Cold Vapour Atomic Absorption Spectrometry (CV-AAS/AFS)

Cold vapor spectrometry with AAS/AFS detection

Cold vapor spectrometry with AAS/AFS detection is an analytic method used for measuring mercury in the trace and ultratrace range. This method is based on cold vapor spectrometry, by which mercury is turned into a gaseous state. The mercury content is measured by combining the methods of atomic fluorescence spectroscopy (AFS) and atomic absorption spectroscopy (AAS). Thanks to this hybrid approach, it is possible to meld the advantages of each detection method in one machine.

Cold vapor spectrometry with AAS/AFS detection is favored in analytic chemistry thanks to high selectivity and sensitivity at extreme detection limits. This method is routinely used in many applications, for example in industry, environmental analysis, medicine and research.

The element mercury and its significance

The chemical element mercury (Hg) is a transition metal and belongs to the group of precious metals. Mercury is the only pure metal that is liquid at room temperature and also gaseous due to its low vapor pressure. Due to its special chemical and electrical properties, the metal was and is used in numerous applications, the best known of which include its use in thermometers, pressure gauges, switches and vapor lamps as well as in electrolysis and gold washing.

Mercury is released in large quantities during various human activities such as gold mining, coal burning and steel production, either as gaseous mercury in the atmosphere or in dissolved form in soil and water. Due to its toxic effect, mercury can cause considerable damage to health: This heavy metal is comparatively harmless when ingested via the digestive tract, but gives off highly toxic vapors even at room temperature. However, the hazardous potential of mercury increases significantly as soon as it is present as an organic compound.

In response to the high toxicity, numerous laws and regulations have been passed to set binding maximum limits for mercury. In the EU, for example, maximum levels of mercury in food are defined in Regulation (EC) No. 1881/2006. There are also limits for environmental parameters (such as drinking water and soil) and for industry. 

Basics of AAS/AFS detection with cold vapor spectrometry

Cold vapor spectrometry with AAS/AFS detection utilizes two methods from atomic spectroscopy: Atomic fluorescence spectroscopy (AFS) and atomic absorption spectroscopy (AAS).

Atomic spectroscopic methods are used for the quantitative and qualitative measurement of chemical elements and are widely used in analytic chemistry. Each method relies on analyzing radiation spectra, where the measured intensity distribution allows conclusions to be drawn about the chemical composition and concentration of the sample being tested.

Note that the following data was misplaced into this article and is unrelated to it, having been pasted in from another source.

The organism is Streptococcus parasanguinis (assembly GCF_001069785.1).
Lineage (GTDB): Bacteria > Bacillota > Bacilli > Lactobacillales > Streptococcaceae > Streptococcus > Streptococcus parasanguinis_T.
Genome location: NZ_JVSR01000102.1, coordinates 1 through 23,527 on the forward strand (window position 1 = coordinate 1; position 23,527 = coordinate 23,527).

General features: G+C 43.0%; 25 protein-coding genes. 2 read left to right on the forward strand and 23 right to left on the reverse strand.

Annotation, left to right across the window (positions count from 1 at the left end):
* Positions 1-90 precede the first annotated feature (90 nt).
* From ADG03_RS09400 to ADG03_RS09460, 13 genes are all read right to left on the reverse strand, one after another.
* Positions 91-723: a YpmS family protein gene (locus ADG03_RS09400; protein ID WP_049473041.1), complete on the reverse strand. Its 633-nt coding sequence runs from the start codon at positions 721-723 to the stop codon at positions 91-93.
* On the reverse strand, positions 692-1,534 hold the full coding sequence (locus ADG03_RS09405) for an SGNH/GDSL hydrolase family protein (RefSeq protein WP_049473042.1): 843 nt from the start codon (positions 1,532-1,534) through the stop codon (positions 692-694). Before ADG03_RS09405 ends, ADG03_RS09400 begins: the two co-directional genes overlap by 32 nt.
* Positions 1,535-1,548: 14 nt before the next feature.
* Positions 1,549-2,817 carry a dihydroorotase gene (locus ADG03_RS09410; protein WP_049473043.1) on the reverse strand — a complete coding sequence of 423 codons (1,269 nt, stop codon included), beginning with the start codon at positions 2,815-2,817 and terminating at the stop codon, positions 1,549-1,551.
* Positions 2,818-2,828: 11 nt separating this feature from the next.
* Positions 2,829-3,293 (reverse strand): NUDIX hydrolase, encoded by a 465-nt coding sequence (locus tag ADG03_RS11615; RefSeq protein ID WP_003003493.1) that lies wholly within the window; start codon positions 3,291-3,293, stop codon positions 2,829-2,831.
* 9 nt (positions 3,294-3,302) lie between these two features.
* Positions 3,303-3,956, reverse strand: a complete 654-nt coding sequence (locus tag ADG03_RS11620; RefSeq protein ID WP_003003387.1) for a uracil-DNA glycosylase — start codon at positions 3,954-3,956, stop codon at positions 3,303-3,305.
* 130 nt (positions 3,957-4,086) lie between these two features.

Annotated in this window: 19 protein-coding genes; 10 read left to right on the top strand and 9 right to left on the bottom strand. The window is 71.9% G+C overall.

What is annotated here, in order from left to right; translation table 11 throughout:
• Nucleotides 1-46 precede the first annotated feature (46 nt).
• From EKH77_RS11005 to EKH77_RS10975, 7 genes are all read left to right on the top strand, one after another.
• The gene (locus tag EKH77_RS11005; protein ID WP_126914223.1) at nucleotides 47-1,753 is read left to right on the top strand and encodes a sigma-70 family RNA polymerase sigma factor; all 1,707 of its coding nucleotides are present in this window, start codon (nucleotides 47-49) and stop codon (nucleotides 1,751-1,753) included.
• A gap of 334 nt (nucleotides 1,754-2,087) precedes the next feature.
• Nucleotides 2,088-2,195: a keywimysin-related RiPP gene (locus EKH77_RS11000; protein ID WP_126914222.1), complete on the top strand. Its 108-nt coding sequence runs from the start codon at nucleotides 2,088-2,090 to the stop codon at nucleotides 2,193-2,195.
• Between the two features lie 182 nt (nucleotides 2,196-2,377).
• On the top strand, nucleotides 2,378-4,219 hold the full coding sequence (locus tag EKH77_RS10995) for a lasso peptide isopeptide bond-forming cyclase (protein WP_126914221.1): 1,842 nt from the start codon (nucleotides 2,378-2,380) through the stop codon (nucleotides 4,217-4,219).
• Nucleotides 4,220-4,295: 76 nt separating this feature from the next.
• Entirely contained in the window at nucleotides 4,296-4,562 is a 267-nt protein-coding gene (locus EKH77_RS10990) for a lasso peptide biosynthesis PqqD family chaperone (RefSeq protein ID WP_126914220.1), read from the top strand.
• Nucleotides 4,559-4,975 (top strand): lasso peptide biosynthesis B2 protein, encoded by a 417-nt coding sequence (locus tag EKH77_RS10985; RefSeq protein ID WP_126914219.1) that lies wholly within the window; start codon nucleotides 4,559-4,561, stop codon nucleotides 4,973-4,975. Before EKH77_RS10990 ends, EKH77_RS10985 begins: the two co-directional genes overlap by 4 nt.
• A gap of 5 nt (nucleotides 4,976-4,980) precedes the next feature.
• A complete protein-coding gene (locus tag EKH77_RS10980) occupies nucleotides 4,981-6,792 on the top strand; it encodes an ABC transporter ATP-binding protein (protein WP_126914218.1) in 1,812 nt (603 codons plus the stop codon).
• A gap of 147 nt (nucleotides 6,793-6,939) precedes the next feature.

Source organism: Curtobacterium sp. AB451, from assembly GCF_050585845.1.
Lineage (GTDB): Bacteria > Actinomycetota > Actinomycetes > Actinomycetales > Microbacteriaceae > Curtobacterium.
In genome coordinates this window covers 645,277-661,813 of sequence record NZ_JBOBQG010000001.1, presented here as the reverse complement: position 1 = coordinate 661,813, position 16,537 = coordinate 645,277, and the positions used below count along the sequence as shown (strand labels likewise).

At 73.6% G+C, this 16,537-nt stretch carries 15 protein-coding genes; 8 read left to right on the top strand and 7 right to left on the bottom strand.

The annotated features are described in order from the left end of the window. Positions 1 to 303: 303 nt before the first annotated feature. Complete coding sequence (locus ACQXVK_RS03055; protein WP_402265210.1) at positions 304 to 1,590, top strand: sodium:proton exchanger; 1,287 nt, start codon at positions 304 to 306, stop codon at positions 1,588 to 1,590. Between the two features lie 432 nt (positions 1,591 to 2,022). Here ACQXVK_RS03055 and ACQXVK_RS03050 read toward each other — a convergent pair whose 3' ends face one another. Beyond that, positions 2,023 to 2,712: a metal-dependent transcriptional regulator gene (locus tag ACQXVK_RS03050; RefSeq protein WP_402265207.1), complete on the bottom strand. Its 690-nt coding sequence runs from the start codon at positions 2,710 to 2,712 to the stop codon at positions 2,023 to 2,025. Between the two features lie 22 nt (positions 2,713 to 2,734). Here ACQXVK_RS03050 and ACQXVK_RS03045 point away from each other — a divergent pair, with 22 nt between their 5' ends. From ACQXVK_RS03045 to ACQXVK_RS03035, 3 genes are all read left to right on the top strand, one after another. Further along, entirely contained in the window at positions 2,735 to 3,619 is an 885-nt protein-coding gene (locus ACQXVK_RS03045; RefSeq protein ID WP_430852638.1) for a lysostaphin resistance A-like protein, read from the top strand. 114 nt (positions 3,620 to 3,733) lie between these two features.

Atomic absorption spectroscopy (AAS)

Atomic absorption spectroscopy is based on the resonance absorption effect Here, radiation interacts with free atoms in a specific way. The attenuation of element-specific wavelengths is used to measure concentrations with AAS. Incident light is selectively absorbed at certain wavelengths by the analytes in the sample. The level of attenuation in this case is proportional to the concentration in the sample. The concentration in the sample can by ascertained by comparing against a known series of calibration specimens. To measure the analytes in atomic absorption spectroscopy, the sample is first atomized. Atomization is often done at high temperatures, for example with an acetylene-air or acetylene-nitrous oxide flame, or in an electrothermally heated graphite tube.

When analyzing certain chemical elements, the hydride technique can also be used as an alternative. First, the elements to be measured, which are present in a highly volatile form, are pulled from the sample using inert gas. The gaseous analytes are then transferred to a special detection cell and atomized if necessary. The cold vapor technique, which can be regarded as a sub-form of the hydride technique, is generally used for mercury in particular. Cold vapor atomic absorption spectroscopy (CV-AAS) is based on the reduction of mercury ions to their atomic form. Tin(II) chloride or sodium borohydride is usually used as a reducing agent. The elemental mercury can then be driven out of the sample at room temperature using inert gas (argon) and transferred to the detection unit (e.g. quartz cell) in its atomized form.